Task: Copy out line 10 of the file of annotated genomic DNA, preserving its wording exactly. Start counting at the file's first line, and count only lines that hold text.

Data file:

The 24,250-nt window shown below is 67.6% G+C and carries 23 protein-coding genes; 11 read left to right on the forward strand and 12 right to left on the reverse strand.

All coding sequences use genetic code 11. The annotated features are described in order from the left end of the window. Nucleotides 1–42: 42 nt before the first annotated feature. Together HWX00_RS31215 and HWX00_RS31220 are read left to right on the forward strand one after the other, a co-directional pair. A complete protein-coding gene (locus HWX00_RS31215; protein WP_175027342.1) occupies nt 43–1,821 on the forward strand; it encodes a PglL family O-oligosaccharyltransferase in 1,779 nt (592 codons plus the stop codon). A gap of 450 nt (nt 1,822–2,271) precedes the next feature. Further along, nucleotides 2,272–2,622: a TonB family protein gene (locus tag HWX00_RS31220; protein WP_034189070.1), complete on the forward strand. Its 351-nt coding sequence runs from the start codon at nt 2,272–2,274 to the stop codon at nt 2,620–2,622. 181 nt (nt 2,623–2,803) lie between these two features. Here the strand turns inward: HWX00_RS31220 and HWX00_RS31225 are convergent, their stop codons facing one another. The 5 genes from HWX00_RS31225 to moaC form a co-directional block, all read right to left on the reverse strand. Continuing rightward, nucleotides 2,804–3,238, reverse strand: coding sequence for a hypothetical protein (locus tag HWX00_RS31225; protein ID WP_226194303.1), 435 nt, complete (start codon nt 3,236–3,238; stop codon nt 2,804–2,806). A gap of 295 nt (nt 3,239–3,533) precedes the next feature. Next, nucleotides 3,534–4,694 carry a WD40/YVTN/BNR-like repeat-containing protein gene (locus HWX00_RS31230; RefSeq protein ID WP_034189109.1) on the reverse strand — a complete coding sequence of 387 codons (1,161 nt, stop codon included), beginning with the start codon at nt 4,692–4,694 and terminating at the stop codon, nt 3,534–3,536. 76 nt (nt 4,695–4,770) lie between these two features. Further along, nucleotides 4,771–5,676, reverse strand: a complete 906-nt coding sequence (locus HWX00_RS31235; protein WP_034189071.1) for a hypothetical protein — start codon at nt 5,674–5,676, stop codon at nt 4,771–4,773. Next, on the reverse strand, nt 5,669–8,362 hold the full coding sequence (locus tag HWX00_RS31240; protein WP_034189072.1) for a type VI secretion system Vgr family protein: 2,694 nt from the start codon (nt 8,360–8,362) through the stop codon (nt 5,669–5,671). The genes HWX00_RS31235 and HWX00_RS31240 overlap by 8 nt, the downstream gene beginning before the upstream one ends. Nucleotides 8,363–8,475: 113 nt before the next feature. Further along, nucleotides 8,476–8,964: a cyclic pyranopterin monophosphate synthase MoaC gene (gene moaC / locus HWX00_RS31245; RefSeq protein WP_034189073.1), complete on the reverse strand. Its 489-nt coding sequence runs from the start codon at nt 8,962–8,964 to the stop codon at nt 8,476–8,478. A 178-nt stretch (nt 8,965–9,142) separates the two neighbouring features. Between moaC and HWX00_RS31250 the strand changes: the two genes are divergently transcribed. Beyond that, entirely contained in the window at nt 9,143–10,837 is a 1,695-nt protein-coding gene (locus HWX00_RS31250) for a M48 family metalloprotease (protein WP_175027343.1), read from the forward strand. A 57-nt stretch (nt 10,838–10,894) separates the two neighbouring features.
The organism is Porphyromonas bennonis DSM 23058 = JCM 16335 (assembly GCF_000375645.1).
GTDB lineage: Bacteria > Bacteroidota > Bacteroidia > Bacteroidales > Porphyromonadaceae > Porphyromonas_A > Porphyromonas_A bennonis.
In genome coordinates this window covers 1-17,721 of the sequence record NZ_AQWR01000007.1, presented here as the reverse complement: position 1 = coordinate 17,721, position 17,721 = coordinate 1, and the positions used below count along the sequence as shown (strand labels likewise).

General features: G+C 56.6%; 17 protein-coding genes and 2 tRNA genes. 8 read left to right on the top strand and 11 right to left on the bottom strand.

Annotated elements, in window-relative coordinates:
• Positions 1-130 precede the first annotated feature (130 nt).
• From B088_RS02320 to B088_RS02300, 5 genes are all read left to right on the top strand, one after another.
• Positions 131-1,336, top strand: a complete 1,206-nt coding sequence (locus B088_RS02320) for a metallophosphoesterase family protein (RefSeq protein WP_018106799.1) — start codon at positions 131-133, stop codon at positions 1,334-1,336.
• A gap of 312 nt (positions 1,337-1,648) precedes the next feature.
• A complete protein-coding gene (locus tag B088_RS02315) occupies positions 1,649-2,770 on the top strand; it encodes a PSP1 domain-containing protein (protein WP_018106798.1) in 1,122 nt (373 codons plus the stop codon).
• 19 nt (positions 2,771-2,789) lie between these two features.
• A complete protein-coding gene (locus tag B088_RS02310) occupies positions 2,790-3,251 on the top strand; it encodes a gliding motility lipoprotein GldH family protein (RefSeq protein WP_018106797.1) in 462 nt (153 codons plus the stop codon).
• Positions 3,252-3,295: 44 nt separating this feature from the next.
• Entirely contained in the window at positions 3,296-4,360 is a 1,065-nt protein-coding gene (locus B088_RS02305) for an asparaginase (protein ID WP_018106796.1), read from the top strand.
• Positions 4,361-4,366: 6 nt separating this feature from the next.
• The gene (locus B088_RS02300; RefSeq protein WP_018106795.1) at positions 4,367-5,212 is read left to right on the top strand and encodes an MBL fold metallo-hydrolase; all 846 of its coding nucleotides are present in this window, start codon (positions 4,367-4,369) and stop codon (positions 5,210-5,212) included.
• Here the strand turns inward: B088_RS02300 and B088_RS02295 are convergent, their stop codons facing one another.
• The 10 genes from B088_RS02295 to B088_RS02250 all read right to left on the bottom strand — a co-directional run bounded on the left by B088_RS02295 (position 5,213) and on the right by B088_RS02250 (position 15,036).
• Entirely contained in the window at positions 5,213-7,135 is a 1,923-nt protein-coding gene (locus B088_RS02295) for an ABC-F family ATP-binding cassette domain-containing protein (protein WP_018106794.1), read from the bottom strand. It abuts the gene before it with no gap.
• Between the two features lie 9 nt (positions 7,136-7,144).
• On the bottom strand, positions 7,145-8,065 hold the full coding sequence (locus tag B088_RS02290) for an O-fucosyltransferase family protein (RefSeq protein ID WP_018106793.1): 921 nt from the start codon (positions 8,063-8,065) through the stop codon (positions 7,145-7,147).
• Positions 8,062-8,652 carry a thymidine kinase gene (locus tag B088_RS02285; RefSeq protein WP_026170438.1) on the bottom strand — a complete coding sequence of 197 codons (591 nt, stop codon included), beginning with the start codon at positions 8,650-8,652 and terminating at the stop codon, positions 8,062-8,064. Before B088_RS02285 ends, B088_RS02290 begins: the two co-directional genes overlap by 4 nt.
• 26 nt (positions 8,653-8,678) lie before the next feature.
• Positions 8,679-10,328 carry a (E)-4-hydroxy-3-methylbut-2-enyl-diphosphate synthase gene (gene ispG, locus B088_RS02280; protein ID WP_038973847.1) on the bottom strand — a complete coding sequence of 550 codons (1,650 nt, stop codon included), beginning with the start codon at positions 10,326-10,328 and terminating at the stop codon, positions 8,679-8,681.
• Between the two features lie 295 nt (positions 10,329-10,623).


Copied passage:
• Positions 131-1,336, top strand: a complete 1,206-nt coding sequence (locus B088_RS02320) for a metallophosphoesterase family protein (RefSeq protein WP_018106799.1) — start codon at positions 131-133, stop codon at positions 1,334-1,336.